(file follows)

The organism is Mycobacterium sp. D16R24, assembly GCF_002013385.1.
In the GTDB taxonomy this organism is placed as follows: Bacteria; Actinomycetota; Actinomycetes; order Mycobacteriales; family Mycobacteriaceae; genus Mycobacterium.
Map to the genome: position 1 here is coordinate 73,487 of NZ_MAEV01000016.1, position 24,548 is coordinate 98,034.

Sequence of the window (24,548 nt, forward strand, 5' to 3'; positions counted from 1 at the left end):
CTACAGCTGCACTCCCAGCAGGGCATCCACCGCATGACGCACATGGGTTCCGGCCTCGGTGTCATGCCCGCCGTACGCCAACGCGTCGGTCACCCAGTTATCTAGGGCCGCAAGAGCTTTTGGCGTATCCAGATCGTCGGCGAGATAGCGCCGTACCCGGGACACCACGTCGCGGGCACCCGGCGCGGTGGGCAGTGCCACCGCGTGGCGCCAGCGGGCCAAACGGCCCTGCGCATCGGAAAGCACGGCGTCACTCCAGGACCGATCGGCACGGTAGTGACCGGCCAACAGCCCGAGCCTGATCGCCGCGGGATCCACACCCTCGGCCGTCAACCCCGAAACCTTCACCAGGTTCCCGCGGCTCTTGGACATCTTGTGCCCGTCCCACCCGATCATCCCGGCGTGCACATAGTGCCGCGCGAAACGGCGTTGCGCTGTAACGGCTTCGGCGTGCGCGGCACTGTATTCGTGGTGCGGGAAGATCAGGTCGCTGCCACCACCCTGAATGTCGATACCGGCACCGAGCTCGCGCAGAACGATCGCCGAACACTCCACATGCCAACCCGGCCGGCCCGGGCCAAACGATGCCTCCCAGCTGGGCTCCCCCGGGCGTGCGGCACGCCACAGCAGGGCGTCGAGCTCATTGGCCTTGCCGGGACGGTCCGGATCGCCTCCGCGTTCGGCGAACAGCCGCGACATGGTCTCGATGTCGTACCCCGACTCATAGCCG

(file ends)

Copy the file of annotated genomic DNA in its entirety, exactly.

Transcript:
The organism is Mycobacterium sp. D16R24, assembly GCF_002013385.1.
In the GTDB taxonomy this organism is placed as follows: Bacteria; Actinomycetota; Actinomycetes; order Mycobacteriales; family Mycobacteriaceae; genus Mycobacterium.
Map to the genome: position 1 here is coordinate 73,487 of NZ_MAEV01000016.1, position 24,548 is coordinate 98,034.

Sequence of the window (24,548 nt, forward strand, 5' to 3'; positions counted from 1 at the left end):
CTACAGCTGCACTCCCAGCAGGGCATCCACCGCATGACGCACATGGGTTCCGGCCTCGGTGTCATGCCCGCCGTACGCCAACGCGTCGGTCACCCAGTTATCTAGGGCCGCAAGAGCTTTTGGCGTATCCAGATCGTCGGCGAGATAGCGCCGTACCCGGGACACCACGTCGCGGGCACCCGGCGCGGTGGGCAGTGCCACCGCGTGGCGCCAGCGGGCCAAACGGCCCTGCGCATCGGAAAGCACGGCGTCACTCCAGGACCGATCGGCACGGTAGTGACCGGCCAACAGCCCGAGCCTGATCGCCGCGGGATCCACACCCTCGGCCGTCAACCCCGAAACCTTCACCAGGTTCCCGCGGCTCTTGGACATCTTGTGCCCGTCCCACCCGATCATCCCGGCGTGCACATAGTGCCGCGCGAAACGGCGTTGCGCTGTAACGGCTTCGGCGTGCGCGGCACTGTATTCGTGGTGCGGGAAGATCAGGTCGCTGCCACCACCCTGAATGTCGATACCGGCACCGAGCTCGCGCAGAACGATCGCCGAACACTCCACATGCCAACCCGGCCGGCCCGGGCCAAACGATGCCTCCCAGCTGGGCTCCCCCGGGCGTGCGGCACGCCACAGCAGGGCGTCGAGCTCATTGGCCTTGCCGGGACGGTCCGGATCGCCTCCGCGTTCGGCGAACAGCCGCGACATGGTCTCGATGTCGTACCCCGACTCATAGCCG